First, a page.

Thomas Hooker

Julieta Rangel Tellez

Life of Thomas Hooker

¨I confess it is beyond our power to awaken the heart, but ordinarily this way does good¨.

Thomas Hooker

For my "I am" project I did Thomas Hooker. I already knew that he was a Christian and colonial leader under puritan belief. When he was younger he attended college in Cambridge, England to learn to preach at church as a clergyman/reverend. His father was a craftsman, his mother was a housewife, and it is unknown of his siblings. As he grew older, he worked in a church but had his own opinions and beliefs against its admissions, so the government persecuted him and decided to kick him out of the colonies forcing him to retreat to Massachusetts with only a handful of followers. During this journey, he helped found the colony of Connecticut and set up a new law/regulation (The Fundamental Orders Of Connecticut) which allowed non-church members to be able to vote in the new church he set up, this gave more rights to the people by making things more democratic.

The life of Thomas Hooker

Julieta Rangel Tellez

Biography

After preaching briefly in the parish of Esher in Surrey, England, Hooker became lecturer to the Church of St. Mary at Chelmsford,Essex, around 1626, where he delivered fervent evangelical addresses.Such church lectureship, an innovation of puritanism, came under attack from the church of the England in 1629, and in 1630 hooker was cited to apper before the court od hight Commission. He fledto Holland, forfeiting his bond, and in 1633 immigrated to Massachusetts bay colony. At New Town, he become the pastor of a company of puritans who had arrived from england the previous years. In expectation of his joining them, they had been called Mr. Hooker's company.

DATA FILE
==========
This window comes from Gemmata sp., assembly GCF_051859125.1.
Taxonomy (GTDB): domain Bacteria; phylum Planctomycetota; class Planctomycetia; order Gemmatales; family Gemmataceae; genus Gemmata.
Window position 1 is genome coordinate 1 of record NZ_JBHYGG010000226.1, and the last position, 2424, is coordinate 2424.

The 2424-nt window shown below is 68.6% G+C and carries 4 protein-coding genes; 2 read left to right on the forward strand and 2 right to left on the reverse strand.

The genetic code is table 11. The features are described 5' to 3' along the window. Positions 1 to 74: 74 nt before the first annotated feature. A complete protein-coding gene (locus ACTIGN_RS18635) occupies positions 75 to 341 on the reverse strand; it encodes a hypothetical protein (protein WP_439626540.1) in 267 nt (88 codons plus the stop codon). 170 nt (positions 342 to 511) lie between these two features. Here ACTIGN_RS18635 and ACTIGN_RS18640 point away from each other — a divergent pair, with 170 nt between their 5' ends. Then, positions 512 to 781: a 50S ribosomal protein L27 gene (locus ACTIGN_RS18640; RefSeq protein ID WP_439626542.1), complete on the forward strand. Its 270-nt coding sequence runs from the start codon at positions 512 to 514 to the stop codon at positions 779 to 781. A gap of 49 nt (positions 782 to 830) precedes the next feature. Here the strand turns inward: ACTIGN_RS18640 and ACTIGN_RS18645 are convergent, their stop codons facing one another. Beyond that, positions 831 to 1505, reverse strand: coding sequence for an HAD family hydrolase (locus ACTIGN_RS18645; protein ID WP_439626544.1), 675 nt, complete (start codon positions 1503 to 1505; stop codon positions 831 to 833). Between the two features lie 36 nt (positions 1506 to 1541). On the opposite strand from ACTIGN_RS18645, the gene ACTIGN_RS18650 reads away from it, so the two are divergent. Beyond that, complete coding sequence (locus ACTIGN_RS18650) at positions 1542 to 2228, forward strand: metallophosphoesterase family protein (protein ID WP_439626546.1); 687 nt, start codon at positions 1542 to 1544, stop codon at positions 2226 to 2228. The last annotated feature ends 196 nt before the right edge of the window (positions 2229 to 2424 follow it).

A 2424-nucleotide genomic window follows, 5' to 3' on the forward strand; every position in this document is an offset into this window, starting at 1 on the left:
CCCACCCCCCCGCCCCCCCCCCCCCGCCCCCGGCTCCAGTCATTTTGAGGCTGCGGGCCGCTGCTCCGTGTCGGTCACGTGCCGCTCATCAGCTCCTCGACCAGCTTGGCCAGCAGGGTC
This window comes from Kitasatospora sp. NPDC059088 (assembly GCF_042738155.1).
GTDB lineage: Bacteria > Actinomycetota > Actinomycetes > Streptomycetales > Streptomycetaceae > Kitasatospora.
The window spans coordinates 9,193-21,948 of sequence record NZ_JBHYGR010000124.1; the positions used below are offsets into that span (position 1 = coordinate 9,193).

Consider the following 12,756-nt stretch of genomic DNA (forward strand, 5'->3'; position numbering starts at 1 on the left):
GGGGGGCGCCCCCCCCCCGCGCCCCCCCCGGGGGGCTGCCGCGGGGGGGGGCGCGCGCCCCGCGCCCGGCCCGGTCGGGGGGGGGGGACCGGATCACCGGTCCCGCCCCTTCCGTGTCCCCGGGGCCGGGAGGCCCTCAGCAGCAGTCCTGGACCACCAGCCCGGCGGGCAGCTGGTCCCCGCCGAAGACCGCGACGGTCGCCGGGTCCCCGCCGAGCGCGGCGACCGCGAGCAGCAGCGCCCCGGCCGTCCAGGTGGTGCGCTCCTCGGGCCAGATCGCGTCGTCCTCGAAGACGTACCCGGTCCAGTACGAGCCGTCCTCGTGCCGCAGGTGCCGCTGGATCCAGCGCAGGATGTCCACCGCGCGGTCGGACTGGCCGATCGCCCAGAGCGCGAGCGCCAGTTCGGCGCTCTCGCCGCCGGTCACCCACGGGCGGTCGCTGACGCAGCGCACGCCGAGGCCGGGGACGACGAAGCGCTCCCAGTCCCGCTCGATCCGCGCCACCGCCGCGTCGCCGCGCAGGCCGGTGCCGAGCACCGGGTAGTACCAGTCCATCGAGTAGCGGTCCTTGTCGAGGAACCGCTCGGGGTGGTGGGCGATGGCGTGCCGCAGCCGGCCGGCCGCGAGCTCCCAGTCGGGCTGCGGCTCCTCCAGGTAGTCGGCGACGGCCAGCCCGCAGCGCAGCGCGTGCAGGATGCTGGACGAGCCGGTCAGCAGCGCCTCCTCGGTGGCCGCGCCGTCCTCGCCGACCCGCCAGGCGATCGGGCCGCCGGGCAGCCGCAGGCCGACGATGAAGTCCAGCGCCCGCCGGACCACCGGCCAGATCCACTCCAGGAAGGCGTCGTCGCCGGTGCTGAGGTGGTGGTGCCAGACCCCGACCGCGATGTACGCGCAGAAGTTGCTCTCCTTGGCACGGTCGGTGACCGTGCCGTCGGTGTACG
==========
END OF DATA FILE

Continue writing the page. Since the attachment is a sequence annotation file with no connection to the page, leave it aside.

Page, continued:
Thomas Hooker Quotes.

“Look whether it be indifferently, as well for sins secret as open, what you find to be your best cordials to comfort you, whether God's Word, or natural means.”

“So that godly sorrow may be discerned by this train of graces wherewith it is accompanied, that worldly sorrow wants, at least in the truth of them, though it may have some shadows of them.”


“Nay, men are so far from musing of their sins, that they disdain this practise, and scoff at it: what say they, if all were of your mind; what should become of us? Shall we be always poring on our corruptions?”